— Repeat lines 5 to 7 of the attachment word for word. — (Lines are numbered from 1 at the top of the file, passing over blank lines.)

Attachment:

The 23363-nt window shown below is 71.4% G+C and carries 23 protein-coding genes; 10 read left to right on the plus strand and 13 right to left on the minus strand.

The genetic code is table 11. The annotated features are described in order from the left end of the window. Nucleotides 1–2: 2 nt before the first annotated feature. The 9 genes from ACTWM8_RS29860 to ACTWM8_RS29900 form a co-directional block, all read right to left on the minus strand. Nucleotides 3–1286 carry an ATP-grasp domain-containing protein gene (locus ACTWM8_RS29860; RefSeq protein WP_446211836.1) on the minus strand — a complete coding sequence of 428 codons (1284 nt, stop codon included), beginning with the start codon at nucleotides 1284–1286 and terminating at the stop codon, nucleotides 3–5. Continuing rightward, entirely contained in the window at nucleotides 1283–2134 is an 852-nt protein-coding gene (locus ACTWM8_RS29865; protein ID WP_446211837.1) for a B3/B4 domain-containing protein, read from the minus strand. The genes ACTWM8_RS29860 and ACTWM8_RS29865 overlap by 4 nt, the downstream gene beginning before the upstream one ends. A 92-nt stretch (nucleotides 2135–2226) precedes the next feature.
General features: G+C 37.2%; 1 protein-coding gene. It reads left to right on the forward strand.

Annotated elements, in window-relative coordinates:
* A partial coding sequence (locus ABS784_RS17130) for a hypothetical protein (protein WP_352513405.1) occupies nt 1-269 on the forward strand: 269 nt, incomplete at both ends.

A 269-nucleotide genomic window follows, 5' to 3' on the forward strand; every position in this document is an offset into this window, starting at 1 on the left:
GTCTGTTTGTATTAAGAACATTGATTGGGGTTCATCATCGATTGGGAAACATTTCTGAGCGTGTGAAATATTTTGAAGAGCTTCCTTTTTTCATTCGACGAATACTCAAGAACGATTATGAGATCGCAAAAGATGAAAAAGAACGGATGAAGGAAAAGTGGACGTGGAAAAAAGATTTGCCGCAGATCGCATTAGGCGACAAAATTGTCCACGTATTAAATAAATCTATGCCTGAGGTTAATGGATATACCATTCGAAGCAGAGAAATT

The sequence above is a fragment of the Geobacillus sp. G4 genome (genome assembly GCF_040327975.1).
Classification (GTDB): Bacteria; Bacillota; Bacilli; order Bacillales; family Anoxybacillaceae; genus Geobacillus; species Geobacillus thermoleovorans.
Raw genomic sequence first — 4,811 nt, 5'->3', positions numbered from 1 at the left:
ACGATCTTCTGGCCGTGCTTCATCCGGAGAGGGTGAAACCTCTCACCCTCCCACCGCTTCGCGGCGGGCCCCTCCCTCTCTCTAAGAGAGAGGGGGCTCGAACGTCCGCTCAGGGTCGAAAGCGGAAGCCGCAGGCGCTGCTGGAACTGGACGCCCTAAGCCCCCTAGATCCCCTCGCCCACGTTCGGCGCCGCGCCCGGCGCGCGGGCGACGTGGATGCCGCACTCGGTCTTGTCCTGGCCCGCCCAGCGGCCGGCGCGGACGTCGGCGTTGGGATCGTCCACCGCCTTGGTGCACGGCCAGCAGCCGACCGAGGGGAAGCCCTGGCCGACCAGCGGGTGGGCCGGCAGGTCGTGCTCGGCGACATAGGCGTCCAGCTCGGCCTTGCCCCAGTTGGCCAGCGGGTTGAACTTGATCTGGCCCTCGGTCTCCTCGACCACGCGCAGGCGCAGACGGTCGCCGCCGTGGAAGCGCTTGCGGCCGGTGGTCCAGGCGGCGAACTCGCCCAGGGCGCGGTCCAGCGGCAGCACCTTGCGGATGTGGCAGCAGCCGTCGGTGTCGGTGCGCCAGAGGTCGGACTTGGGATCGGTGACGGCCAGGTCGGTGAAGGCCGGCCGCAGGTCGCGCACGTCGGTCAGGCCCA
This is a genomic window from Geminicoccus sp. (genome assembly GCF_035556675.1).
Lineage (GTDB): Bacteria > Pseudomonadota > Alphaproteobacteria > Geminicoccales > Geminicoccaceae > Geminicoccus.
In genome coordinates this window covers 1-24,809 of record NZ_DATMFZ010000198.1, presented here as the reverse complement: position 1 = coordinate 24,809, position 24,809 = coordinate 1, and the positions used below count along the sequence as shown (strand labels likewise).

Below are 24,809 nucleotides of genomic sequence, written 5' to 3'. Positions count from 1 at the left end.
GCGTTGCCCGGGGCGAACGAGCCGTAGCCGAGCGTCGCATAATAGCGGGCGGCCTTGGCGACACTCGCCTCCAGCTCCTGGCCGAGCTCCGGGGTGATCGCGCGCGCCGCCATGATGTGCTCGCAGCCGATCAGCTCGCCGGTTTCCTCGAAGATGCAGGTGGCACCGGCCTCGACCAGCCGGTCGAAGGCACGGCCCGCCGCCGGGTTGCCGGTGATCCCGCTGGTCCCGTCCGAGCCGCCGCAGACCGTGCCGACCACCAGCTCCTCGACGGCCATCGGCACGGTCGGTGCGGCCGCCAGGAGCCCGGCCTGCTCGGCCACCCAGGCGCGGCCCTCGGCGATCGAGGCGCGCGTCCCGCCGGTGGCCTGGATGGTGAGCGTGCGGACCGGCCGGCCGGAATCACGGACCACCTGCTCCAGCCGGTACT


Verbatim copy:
* A partial coding sequence (locus ABS784_RS17130) for a hypothetical protein (protein WP_352513405.1) occupies nt 1-269 on the forward strand: 269 nt, incomplete at both ends.

A 269-nucleotide genomic window follows, 5' to 3' on the forward strand; every position in this document is an offset into this window, starting at 1 on the left:
GTCTGTTTGTATTAAGAACATTGATTGGGGTTCATCATCGATTGGGAAACATTTCTGAGCGTGTGAAATATTTTGAAGAGCTTCCTTTTTTCATTCGACGAATACTCAAGAACGATTATGAGATCGCAAAAGATGAAAAAGAACGGATGAAGGAAAAGTGGACGTGGAAAAAAGATTTGCCGCAGATCGCATTAGGCGACAAAATTGTCCACGTATTAAATAAATCTATGCCTGAGGTTAATGGATATACCATTCGAAGCAGAGAAATT